Our body doesn’t really ring too many bells to stay on track with our water intake throughout our day-to-day. Maybe just a soft ring every here and there. In fact, your body really only starts sending out visible alarms for you to start hydrating once your water levels have already plummeted rather than just dropped. Because once your body starts noticing it’s low on water, it’s already past the point of a simple water gulp. As a result, keeping on top of hydration can be hard at times, particularly with all these distractions in our everyday life. There are, however, ways you can take note that you’re not getting as much water in your day to day as you need to be…
Just like a robot runs on oil, our brain runs on water. We rely on it so much that once we go without it, our brain will respond the only way it knows how: by wreaking havoc. Namely, our decision-making skills start to go down. A study done by Georgia Institute of Technology showed that when people reduce their water intake, their ability to complete tasks to the same level of proficiency drops off as well, particularly with high-order functions and tasks that are either repetitive or unstimulating. If you’re ever feeling sloppy and lethargic during the day, ask yourself if you’re drinking enough water.
Unfortunately, we can’t always blame everything on the weather/age/skincare/aircon/thingthathappenedlastweekbutit’sallgoodnow. We need water and a lot of it too. As newborn babies, water makes up about78% of our body and then that percentage drops as we get older (60% for adult men,55% for adult women). We’re basically swimming in water. So when you drown those ponds your body is going to have a problem. Paediatric sports medicine specialistDr. Laura Goldberg recommends pinching your skin to see if you’re hydrated. If your skin appears thin and doesn’t immediately bounce back when you let it go, then you’re likely dehydrated. Water is your skin’s youth serum. Guzzle it.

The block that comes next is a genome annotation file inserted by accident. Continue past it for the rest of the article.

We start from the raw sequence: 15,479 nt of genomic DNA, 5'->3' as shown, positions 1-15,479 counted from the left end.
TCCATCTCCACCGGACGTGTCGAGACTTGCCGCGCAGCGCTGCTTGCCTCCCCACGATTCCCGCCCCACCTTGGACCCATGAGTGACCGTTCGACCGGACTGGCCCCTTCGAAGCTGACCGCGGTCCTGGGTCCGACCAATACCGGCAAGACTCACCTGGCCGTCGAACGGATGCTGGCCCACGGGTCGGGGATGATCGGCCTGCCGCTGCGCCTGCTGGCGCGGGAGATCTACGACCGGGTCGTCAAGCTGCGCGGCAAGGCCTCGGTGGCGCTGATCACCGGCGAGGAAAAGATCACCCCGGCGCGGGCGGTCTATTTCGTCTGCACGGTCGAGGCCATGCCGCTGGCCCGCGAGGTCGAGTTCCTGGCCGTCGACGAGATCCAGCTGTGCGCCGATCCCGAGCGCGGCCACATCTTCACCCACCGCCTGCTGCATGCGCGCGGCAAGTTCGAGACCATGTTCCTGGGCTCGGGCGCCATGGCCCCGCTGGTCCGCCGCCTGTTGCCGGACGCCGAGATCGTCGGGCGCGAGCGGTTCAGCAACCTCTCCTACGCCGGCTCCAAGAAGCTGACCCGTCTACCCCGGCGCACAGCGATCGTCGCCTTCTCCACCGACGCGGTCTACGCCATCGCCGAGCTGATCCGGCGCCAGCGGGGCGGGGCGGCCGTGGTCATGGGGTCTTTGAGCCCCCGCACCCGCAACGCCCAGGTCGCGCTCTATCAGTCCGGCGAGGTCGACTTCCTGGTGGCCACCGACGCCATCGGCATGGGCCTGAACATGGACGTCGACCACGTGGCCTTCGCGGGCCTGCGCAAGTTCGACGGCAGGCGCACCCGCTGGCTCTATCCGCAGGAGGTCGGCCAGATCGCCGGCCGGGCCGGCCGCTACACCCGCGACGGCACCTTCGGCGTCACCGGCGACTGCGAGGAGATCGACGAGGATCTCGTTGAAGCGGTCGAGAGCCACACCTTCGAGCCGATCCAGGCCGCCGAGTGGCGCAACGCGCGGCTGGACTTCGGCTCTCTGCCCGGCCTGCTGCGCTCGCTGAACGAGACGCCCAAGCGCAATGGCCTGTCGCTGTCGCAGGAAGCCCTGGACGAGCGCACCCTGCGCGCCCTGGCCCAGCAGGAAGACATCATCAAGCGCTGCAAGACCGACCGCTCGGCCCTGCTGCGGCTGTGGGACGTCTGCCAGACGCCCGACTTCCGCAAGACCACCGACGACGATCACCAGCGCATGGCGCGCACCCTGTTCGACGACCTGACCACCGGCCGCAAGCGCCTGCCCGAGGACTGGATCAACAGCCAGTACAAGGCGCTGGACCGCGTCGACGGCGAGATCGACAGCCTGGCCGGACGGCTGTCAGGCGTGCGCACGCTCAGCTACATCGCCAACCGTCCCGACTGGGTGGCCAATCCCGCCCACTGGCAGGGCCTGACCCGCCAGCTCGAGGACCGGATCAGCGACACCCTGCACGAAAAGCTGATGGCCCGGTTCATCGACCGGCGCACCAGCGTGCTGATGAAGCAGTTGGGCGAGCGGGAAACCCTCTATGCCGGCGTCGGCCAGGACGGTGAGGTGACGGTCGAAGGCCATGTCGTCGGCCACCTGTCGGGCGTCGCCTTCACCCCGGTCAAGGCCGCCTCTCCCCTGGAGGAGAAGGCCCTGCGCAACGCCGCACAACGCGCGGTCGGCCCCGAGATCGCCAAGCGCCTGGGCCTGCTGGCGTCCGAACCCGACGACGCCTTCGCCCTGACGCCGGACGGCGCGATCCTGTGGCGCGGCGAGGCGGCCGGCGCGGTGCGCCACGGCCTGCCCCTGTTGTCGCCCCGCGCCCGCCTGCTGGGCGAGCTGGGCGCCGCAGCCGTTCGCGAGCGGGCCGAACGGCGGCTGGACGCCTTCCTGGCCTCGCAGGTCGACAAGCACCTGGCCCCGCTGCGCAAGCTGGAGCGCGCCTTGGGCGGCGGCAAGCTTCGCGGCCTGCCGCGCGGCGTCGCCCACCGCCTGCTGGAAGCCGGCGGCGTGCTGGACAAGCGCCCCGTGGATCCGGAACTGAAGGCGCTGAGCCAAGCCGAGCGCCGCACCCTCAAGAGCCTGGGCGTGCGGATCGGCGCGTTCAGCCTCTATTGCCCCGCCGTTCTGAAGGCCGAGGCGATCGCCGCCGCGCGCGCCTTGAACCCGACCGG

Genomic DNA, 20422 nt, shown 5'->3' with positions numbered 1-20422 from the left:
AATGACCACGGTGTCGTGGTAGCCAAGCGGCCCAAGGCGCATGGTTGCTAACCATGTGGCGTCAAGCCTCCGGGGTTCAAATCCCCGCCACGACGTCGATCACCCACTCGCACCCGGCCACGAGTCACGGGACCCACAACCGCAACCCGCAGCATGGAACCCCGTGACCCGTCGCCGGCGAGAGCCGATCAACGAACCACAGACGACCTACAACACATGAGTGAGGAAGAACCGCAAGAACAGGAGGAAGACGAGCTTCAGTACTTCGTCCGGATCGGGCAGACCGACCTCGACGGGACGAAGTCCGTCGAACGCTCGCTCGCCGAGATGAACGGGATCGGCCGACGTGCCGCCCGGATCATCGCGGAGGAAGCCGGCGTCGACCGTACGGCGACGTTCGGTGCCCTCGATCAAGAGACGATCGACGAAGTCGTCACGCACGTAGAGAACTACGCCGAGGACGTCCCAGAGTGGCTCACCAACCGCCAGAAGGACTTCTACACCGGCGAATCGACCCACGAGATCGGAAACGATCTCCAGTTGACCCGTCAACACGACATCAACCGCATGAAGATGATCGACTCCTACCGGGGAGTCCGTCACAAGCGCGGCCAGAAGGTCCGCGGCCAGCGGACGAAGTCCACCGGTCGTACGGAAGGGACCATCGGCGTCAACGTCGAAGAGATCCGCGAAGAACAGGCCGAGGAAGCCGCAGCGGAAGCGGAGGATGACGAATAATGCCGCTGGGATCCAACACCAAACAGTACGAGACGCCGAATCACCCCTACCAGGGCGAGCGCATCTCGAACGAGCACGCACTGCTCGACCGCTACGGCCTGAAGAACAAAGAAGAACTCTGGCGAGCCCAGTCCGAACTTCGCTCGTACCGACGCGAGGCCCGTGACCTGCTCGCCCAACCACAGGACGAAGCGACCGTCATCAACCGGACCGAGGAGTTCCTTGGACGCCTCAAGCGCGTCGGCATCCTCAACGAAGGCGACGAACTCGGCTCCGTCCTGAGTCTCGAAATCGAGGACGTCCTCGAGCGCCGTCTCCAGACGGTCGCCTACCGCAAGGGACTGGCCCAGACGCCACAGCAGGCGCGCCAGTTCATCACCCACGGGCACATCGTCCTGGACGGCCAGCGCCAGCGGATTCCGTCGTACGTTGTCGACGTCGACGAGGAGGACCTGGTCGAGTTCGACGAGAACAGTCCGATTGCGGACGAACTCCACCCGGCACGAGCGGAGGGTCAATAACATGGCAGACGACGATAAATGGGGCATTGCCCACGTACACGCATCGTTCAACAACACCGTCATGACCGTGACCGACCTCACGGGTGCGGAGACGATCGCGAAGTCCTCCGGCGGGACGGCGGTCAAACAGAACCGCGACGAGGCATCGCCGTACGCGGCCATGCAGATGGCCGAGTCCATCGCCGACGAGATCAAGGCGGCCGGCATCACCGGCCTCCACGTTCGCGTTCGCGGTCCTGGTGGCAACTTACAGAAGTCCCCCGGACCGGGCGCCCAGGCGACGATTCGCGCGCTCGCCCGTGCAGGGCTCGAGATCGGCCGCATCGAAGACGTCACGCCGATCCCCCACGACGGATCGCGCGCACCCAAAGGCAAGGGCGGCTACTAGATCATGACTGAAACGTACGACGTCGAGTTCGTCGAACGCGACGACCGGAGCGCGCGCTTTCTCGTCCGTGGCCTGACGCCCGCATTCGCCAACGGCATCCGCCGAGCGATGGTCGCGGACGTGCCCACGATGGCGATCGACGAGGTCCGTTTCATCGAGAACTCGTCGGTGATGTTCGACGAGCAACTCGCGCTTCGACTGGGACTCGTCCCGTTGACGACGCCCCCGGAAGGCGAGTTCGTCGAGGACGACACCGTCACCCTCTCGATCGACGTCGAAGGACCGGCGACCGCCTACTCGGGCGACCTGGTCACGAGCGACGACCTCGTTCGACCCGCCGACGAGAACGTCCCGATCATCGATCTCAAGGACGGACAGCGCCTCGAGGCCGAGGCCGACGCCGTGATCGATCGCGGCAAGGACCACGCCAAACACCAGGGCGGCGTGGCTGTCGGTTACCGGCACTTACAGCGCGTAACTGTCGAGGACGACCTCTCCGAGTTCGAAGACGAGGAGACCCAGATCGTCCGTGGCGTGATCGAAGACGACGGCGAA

Hate to say it, but there are only so many bad breath mountains that chewies and basic hygiene can climb. Saliva is key to washing out the muck from your mouth, keeping your teeth rinsed out of morning’s breakfast. And the key component of saliva? You guessed it: water. The less saliva your body is able to produce, the more leftover muck gets the opportunity to spread its germs through your mouth. So do yourself a favour and make sure your water intake isn’t affecting your oral hygiene.
…Well more than usual anyway. The less water we drink, the less fluid we are able to produce to help our liver releaseglycogen (a type of energy storage). Without our glycogen, the hangry food craving monsters rage, and that’s where we get a lot of our maddening sugar cravings. By now, we have confused our body: it doesn’t want water anymore—it wants SUGAR. So, if you’re finding you can’t stay off the sweet stuff, see if it’s dehydration to blame.
Dehydration headaches: the cruel reminder that we’re starving our brain of fluids. These headaches generally occur when we lose water faster than we are drink it. Dehydration headaches suck and the best way to combat them is to get your fluids up fast andavoid drinks like coffee or alcohol, which actually dehydrate you faster.
Possibly the easiest tell of all. However, you’ll be doing some waiting to test this one out (given you’re dehydrated and therefore won’t need to pee for a while). Generallywhen your pee is darker than a pale yellow you’re dehydrated. On the other side, when your pee is crystal clear, you’re likely overhydrated. Our pee is like a green light / red light system for when to drink water. When you don’t give your body enough water, what happens is your urethra has nothing to send down but whatever has passed through as waste product or other excess fluid. As the saying goes, what comes in must come out. And your body’s not going to break things to you gently.
When will the tyranny of a body dehydrated end? Not with dry eyes,unfortunately, but let’s tee it off here. During strenuous exercise, your eyes may occasionally become irritated or blurry. This is generally a sign that your body is going into dehydration and the body parts that are normally kept moist (i.e. your eyes) are being leeched of moisture. Basically, your sweat output is outweighing your water input. To avoid this, you will need to take note of when this happens and up your water intake accordingly.
Let us know if you can think of any other ways being dehydrated has affected you. Our remedy for recurring dehydration would be using a 2 litre water bottle. This way you can keep tabs on how much you’re drinking each day, leaving little room for slipups. You canpurchase a bottle through us, with FREE shipping Australia–New Zealand-wide for all orders $59 and over.